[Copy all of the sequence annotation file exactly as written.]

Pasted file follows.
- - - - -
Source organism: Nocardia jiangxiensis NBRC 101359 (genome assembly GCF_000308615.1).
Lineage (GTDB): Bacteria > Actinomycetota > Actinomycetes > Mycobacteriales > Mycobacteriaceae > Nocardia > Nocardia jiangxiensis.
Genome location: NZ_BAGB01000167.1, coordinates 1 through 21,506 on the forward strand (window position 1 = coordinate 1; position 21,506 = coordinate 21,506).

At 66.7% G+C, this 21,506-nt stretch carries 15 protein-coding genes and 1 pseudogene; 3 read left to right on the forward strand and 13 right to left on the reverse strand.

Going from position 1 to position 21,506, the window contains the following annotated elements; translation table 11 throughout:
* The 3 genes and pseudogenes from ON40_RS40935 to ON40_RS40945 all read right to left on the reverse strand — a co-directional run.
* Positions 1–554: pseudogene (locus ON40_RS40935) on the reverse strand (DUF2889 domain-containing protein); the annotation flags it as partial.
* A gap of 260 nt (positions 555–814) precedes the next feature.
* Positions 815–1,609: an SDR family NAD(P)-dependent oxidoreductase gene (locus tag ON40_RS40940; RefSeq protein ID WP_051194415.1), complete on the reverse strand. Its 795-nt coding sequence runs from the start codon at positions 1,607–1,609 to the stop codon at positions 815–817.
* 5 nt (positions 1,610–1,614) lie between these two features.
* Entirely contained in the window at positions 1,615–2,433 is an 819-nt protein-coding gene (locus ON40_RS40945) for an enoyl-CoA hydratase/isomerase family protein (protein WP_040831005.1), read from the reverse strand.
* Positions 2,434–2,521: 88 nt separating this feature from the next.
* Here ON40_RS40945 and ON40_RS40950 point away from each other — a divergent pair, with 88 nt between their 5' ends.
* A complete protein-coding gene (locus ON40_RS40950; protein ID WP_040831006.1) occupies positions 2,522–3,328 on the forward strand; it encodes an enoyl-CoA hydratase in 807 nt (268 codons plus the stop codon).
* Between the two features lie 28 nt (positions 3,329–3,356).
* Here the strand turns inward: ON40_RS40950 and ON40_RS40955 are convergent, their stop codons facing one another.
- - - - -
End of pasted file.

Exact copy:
Source organism: Nocardia jiangxiensis NBRC 101359 (genome assembly GCF_000308615.1).
Lineage (GTDB): Bacteria > Actinomycetota > Actinomycetes > Mycobacteriales > Mycobacteriaceae > Nocardia > Nocardia jiangxiensis.
Genome location: NZ_BAGB01000167.1, coordinates 1 through 21,506 on the forward strand (window position 1 = coordinate 1; position 21,506 = coordinate 21,506).

At 66.7% G+C, this 21,506-nt stretch carries 15 protein-coding genes and 1 pseudogene; 3 read left to right on the forward strand and 13 right to left on the reverse strand.

Going from position 1 to position 21,506, the window contains the following annotated elements; translation table 11 throughout:
* The 3 genes and pseudogenes from ON40_RS40935 to ON40_RS40945 all read right to left on the reverse strand — a co-directional run.
* Positions 1–554: pseudogene (locus ON40_RS40935) on the reverse strand (DUF2889 domain-containing protein); the annotation flags it as partial.
* A gap of 260 nt (positions 555–814) precedes the next feature.
* Positions 815–1,609: an SDR family NAD(P)-dependent oxidoreductase gene (locus tag ON40_RS40940; RefSeq protein ID WP_051194415.1), complete on the reverse strand. Its 795-nt coding sequence runs from the start codon at positions 1,607–1,609 to the stop codon at positions 815–817.
* 5 nt (positions 1,610–1,614) lie between these two features.
* Entirely contained in the window at positions 1,615–2,433 is an 819-nt protein-coding gene (locus ON40_RS40945) for an enoyl-CoA hydratase/isomerase family protein (protein WP_040831005.1), read from the reverse strand.
* Positions 2,434–2,521: 88 nt separating this feature from the next.
* Here ON40_RS40945 and ON40_RS40950 point away from each other — a divergent pair, with 88 nt between their 5' ends.
* A complete protein-coding gene (locus ON40_RS40950; protein ID WP_040831006.1) occupies positions 2,522–3,328 on the forward strand; it encodes an enoyl-CoA hydratase in 807 nt (268 codons plus the stop codon).
* Between the two features lie 28 nt (positions 3,329–3,356).
* Here the strand turns inward: ON40_RS40950 and ON40_RS40955 are convergent, their stop codons facing one another.